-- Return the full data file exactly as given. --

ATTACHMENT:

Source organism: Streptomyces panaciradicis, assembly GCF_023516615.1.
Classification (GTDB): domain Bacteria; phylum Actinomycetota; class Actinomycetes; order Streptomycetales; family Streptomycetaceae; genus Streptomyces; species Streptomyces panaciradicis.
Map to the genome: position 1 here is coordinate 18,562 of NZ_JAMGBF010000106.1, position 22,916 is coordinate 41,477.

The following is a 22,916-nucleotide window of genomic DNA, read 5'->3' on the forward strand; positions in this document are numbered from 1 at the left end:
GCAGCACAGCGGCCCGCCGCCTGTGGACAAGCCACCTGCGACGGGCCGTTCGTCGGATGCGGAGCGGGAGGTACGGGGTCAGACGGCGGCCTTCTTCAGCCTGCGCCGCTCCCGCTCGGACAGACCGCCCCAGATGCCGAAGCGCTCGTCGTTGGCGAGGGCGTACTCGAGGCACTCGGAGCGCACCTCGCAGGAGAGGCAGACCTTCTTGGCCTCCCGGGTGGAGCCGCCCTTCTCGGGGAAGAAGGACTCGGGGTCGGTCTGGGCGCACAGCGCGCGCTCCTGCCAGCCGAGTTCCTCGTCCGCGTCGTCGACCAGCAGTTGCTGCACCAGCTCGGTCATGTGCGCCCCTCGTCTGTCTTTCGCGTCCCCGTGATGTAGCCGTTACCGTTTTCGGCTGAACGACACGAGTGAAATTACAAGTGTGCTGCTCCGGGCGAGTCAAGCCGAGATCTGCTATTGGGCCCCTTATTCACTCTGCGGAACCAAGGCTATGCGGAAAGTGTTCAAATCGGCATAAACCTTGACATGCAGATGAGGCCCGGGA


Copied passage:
Source organism: Streptomyces panaciradicis, assembly GCF_023516615.1.
Classification (GTDB): domain Bacteria; phylum Actinomycetota; class Actinomycetes; order Streptomycetales; family Streptomycetaceae; genus Streptomyces; species Streptomyces panaciradicis.
Map to the genome: position 1 here is coordinate 18,562 of NZ_JAMGBF010000106.1, position 22,916 is coordinate 41,477.

The following is a 22,916-nucleotide window of genomic DNA, read 5'->3' on the forward strand; positions in this document are numbered from 1 at the left end:
GCAGCACAGCGGCCCGCCGCCTGTGGACAAGCCACCTGCGACGGGCCGTTCGTCGGATGCGGAGCGGGAGGTACGGGGTCAGACGGCGGCCTTCTTCAGCCTGCGCCGCTCCCGCTCGGACAGACCGCCCCAGATGCCGAAGCGCTCGTCGTTGGCGAGGGCGTACTCGAGGCACTCGGAGCGCACCTCGCAGGAGAGGCAGACCTTCTTGGCCTCCCGGGTGGAGCCGCCCTTCTCGGGGAAGAAGGACTCGGGGTCGGTCTGGGCGCACAGCGCGCGCTCCTGCCAGCCGAGTTCCTCGTCCGCGTCGTCGACCAGCAGTTGCTGCACCAGCTCGGTCATGTGCGCCCCTCGTCTGTCTTTCGCGTCCCCGTGATGTAGCCGTTACCGTTTTCGGCTGAACGACACGAGTGAAATTACAAGTGTGCTGCTCCGGGCGAGTCAAGCCGAGATCTGCTATTGGGCCCCTTATTCACTCTGCGGAACCAAGGCTATGCGGAAAGTGTTCAAATCGGCATAAACCTTGACATGCAGATGAGGCCCGGGA